When Is It Time To Let Cotton Go? When The U.S. Begins Subsidizing Its Subsidies

By Catherine Kent
In 2002, Brazil received a favorable judgment before the World Trade Organization on the claim that the United States’s cotton subsidies violate WTO principles of fair trade by placing downward pressure on the world price. Brazil resolved to waive sanctions on the U.S. and instead receive yearly payments. The U.S. has responded by continuing its violations, and to use even more U.S. taxpayer money to do so. So what’s the problem? Aside from these harmful international effects, the cotton subsidies are part of a farm bill that take up a large amount of U.S. taxpayer dollars that could arguably be used more effectively elsewhere; the temporary deal that President Obama struck with Brazil in the beginning of October cost $300 million. Rather than reform the practice of subsidizing cotton farmers that benefits so few at the expense of so many, the U.S. would sooner pay MORE to continue this practice. 

U.S. cotton subsidies, created as part of a temporary form of relief for farmers during the Great Depression, have far surpassed their intended function. It has essentially become a permanent law, and the well-meaning subsidies that once made sense as necessary aid have morphed into a massive spending bill that drains billions of taxpayer dollars into the farming industry. Since the 1930’s, cotton subsidies have been steadily increasing as part of the farm bill, in the form of federally subsidized farmers’ insurance to protect farmers against the loss of crop or income. These subsidies have allowed the U.S. cotton market to distort the international cotton trade and harm the naturally alive cotton industries of other nations.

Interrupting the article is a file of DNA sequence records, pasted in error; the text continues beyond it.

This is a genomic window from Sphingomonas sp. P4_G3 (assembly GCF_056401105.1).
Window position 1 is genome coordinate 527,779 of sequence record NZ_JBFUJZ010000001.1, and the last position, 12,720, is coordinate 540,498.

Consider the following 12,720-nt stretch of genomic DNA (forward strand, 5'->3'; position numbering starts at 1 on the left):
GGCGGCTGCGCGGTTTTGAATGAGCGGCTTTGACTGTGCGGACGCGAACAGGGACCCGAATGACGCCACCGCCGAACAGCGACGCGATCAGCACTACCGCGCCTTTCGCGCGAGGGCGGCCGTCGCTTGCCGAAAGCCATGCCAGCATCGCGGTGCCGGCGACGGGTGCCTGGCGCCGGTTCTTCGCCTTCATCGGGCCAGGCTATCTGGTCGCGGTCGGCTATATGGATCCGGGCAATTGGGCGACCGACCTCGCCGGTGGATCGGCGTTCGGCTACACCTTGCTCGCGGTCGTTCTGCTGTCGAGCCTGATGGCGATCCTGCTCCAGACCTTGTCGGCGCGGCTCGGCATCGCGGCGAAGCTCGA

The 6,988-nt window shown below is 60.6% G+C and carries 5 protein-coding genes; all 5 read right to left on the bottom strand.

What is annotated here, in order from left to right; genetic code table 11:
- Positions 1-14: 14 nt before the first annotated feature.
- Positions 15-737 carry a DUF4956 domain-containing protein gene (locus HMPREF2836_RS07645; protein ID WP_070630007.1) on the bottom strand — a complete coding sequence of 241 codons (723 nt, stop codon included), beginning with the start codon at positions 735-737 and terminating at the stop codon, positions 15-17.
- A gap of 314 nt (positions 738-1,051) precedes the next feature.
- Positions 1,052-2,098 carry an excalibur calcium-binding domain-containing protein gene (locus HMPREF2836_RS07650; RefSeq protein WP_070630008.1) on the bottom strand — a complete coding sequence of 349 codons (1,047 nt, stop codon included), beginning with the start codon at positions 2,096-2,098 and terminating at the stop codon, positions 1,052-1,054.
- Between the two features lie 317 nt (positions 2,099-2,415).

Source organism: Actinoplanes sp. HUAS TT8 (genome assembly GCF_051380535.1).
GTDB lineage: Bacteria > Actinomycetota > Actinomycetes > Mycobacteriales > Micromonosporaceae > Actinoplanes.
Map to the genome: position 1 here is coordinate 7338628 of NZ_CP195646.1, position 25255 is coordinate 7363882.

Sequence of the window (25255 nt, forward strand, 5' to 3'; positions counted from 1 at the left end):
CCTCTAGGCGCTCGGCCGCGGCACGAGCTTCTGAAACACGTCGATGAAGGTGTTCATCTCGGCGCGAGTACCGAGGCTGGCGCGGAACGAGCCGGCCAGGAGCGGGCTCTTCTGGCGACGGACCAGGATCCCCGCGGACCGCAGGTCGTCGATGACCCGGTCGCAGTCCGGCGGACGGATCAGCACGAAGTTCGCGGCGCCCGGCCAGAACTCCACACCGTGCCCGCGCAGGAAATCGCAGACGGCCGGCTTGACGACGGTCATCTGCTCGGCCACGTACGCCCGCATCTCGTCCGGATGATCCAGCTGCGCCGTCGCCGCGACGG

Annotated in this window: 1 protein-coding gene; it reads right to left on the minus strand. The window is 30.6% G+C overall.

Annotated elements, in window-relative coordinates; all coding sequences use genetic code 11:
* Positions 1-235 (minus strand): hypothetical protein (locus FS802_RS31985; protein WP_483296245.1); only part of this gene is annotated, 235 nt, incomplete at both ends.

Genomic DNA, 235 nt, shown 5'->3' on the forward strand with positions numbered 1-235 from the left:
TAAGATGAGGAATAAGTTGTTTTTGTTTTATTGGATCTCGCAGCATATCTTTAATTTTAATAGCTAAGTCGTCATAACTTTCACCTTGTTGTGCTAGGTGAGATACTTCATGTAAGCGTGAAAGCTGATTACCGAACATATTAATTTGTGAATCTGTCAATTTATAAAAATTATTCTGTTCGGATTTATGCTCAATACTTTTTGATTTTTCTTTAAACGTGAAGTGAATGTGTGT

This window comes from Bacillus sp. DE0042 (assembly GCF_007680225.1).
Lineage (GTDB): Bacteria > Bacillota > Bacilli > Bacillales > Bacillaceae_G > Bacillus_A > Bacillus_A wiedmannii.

Notwithstanding the blatant inequity of cotton subsidies, the protection that these subsidies themselves provide is overly superfluous in light of the deep history of advantages for U.S. cotton farmers. Thanks to the abundance of free (slave) labor, the industry had an artificial jump-start. This was accompanied by the creation of the cotton gin in the 1790s, and later on the U.S. farmers’ ability to stay one step ahead of the international cotton game with farming machinery and pesticide development (think Monsanto and DuPont ). Third world nations who are arguably better suited in terms of natural resources and labor available never stood a chance, as they cannot even begin to compete with the deeply planted seeds (pun intended) of the U.S. cotton industry, topped with the Miracle Grow (a steady stream of subsidies) fed over the years by the U.S. Government.

For some reason, it took other nations’ complaints and appeals to the World Trade Organization to shed light on this huge market inefficiency. The recent $300 million payment to Brazil combined with the $90 billion subsidies for crop insurance to cover farmers from FY 2014 to FY 2023 will alert the United States to the ridiculous be protections granted to cotton farmers.

The WTO gave its blessing to Brazil to sanction the U.S. in the amount of $830 million because of the trade distortion. Brazil and the U.S. reached a settlement in the beginning of this October for $300 million to be paid to Brazil in exchange for Brazil not bringing any more WTO actions for 5 years. Aside from this pay-off having an expiration date, there are additional consequences: if the U.S. may reach a settlement that ends sanctions rather than stop the practice that inspired them, are allowed to do this, other violators (ahem, China), are likely to be emboldened to do the same. In the simplest terms, the ultimate purpose of deterring countries from violating fair trade practices is undermined by the WTO when it allows countries to pay violation fees that allow them to continue violating. Not only is this bad for the international community, but it is bad for U.S. taxpayers, who will continue to feed this artificially successful cotton industry. 

The answer is reform, not a Band-Aid. With trade globalization and a universal commitment to helping third world countries’ development being well-established concepts, it is hard to argue that the U.S. should not unplug the domestic cotton industry – allow it to die, move on to more self-sustaining industries, and allow the international cotton price to reflect its true market value. Sure, ripping off the Band-Aid hurts a little, but the sting is temporary and necessary to allow taxpayer dollars to be used in a way that provides more benefit to more people domestically, and fosters an even-playing field internationally.